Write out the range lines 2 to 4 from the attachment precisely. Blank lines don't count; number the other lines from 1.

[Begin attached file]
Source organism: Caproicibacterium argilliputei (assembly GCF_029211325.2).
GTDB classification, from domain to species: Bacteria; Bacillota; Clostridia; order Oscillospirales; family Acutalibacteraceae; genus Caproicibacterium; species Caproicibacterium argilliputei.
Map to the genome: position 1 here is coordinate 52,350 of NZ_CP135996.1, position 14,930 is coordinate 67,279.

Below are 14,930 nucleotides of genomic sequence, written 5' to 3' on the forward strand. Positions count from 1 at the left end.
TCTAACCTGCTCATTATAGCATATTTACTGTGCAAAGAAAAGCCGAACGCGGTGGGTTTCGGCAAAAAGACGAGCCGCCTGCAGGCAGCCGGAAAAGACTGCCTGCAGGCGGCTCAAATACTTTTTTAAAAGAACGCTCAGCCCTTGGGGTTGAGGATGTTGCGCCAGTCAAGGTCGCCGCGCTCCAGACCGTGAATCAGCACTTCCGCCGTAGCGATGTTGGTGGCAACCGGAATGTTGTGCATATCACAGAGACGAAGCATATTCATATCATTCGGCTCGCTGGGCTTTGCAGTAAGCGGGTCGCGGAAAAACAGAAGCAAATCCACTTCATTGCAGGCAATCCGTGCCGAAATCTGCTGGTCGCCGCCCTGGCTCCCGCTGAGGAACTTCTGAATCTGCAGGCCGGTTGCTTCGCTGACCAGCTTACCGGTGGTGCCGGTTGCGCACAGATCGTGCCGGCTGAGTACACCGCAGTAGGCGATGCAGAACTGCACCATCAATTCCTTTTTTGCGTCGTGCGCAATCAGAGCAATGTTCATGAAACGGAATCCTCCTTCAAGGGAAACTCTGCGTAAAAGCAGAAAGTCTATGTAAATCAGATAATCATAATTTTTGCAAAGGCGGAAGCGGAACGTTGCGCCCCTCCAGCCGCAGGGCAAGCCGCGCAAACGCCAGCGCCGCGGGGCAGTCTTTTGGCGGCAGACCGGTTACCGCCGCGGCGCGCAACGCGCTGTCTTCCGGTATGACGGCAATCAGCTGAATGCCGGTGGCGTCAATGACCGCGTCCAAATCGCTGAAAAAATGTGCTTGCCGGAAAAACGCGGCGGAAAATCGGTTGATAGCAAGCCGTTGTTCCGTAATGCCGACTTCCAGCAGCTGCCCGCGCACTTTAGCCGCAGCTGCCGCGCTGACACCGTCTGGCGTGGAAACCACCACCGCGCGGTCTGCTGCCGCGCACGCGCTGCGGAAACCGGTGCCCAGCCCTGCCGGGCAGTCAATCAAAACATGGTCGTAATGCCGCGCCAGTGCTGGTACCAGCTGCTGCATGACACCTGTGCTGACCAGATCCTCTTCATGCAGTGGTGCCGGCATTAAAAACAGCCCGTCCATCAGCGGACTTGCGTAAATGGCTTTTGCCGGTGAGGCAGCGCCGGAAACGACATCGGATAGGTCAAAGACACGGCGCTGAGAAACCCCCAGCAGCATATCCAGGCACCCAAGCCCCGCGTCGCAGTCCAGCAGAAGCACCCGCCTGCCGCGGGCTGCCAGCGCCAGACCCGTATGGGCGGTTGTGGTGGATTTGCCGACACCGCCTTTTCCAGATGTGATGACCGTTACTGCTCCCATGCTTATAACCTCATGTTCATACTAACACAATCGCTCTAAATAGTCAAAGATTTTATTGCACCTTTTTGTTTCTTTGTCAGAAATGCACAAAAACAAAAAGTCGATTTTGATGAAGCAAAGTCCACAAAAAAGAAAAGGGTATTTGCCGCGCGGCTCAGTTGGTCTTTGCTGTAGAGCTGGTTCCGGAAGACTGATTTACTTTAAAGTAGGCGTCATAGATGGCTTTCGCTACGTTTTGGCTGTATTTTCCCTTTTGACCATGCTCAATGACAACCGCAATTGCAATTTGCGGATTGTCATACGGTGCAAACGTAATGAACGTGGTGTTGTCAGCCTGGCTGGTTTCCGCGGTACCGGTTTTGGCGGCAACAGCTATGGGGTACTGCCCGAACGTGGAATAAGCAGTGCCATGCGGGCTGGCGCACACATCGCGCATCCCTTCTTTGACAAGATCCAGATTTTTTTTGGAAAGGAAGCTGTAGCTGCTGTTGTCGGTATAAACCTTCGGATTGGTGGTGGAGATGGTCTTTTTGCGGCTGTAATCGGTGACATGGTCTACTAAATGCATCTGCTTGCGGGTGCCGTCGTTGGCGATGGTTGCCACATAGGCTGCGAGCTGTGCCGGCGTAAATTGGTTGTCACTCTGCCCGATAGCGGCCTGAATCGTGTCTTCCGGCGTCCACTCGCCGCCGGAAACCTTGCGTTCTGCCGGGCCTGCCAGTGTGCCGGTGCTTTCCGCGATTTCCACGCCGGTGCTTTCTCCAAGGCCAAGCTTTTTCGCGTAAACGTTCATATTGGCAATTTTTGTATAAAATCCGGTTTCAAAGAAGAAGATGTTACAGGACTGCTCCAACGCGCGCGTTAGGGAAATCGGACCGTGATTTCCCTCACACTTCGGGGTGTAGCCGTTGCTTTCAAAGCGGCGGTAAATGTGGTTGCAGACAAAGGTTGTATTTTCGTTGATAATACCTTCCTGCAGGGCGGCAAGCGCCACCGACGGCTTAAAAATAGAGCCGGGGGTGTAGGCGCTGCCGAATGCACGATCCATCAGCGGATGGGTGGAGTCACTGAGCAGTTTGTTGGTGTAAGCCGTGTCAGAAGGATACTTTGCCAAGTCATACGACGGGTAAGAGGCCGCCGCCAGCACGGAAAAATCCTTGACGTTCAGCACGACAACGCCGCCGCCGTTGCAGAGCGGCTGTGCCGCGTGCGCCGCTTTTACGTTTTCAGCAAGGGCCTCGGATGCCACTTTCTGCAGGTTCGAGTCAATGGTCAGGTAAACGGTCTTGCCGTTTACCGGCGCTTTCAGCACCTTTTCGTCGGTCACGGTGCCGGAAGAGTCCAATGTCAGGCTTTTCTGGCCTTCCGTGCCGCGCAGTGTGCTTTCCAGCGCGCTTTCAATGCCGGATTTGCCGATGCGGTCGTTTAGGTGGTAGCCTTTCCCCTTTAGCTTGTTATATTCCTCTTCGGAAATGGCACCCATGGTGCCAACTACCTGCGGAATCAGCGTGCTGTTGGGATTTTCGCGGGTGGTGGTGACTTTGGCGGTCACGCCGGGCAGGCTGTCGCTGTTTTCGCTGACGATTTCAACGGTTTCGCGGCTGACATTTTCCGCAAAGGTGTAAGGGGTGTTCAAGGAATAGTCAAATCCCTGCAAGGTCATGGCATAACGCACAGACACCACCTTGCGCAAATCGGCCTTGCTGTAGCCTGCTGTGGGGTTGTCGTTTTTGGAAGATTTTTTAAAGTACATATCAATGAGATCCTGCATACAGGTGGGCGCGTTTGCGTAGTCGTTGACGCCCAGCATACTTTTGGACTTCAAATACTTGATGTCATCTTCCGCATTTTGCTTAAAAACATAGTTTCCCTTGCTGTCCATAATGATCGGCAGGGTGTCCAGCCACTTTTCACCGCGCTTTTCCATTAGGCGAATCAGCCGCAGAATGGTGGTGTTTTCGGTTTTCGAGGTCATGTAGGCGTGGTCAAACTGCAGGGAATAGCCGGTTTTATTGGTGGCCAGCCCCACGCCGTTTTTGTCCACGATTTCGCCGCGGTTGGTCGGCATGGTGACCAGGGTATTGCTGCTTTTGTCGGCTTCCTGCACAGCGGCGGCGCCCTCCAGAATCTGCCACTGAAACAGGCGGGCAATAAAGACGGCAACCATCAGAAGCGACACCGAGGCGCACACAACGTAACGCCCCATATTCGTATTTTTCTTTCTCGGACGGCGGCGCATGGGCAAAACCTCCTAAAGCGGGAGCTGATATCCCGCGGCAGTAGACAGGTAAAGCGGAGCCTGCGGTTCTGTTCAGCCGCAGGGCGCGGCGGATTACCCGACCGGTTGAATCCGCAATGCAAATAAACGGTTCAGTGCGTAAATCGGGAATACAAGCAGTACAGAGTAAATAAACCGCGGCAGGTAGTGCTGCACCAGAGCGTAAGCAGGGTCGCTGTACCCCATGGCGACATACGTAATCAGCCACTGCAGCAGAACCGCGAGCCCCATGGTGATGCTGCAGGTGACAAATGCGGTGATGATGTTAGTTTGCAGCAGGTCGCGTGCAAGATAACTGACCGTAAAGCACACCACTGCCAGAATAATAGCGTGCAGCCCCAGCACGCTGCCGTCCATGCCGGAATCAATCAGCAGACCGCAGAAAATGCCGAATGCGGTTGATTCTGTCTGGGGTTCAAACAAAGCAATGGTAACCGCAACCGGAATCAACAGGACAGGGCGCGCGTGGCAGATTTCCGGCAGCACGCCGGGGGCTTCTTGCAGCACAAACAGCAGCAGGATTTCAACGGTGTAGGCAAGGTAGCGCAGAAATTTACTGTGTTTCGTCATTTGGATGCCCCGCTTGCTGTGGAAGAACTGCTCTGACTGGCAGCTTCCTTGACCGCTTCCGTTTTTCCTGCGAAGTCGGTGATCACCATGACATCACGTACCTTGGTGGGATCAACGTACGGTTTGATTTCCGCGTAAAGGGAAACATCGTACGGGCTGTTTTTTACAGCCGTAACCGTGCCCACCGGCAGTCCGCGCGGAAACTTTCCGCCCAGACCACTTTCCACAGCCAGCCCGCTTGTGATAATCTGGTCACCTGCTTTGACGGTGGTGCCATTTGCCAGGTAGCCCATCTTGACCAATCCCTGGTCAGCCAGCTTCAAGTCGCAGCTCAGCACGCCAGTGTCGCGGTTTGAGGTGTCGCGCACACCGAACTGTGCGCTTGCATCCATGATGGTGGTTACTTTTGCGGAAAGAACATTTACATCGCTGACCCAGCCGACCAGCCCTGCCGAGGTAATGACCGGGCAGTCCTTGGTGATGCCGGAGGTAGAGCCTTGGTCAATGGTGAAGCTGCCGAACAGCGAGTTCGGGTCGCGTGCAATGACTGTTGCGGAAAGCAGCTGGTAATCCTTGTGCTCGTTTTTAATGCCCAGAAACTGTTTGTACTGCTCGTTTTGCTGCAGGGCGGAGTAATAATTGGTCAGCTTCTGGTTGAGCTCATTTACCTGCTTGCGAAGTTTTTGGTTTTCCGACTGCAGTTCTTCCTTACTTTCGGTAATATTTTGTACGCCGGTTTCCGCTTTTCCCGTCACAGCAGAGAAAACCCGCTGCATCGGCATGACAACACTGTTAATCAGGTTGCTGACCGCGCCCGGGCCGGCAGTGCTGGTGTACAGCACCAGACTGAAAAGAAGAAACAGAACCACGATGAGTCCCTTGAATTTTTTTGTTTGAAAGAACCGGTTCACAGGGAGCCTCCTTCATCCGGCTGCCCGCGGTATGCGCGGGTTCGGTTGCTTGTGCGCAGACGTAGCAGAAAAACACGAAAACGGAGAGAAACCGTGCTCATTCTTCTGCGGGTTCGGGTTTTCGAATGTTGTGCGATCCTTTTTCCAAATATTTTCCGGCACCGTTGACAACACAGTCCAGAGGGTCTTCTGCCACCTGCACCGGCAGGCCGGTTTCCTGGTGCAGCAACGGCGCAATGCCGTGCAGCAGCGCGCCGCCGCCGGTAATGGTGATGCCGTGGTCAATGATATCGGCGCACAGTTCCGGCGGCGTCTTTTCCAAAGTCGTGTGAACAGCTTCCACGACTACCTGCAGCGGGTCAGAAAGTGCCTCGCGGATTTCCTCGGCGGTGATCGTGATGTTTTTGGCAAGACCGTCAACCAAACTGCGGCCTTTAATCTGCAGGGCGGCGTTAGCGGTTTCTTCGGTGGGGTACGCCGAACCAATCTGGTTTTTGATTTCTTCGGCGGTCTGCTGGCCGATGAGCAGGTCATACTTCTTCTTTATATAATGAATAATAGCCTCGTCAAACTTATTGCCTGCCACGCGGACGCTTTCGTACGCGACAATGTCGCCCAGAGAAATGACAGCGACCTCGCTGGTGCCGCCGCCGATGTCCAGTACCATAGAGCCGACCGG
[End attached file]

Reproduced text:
GTDB classification, from domain to species: Bacteria; Bacillota; Clostridia; order Oscillospirales; family Acutalibacteraceae; genus Caproicibacterium; species Caproicibacterium argilliputei.
Map to the genome: position 1 here is coordinate 52,350 of NZ_CP135996.1, position 14,930 is coordinate 67,279.

Below are 14,930 nucleotides of genomic sequence, written 5' to 3' on the forward strand. Positions count from 1 at the left end.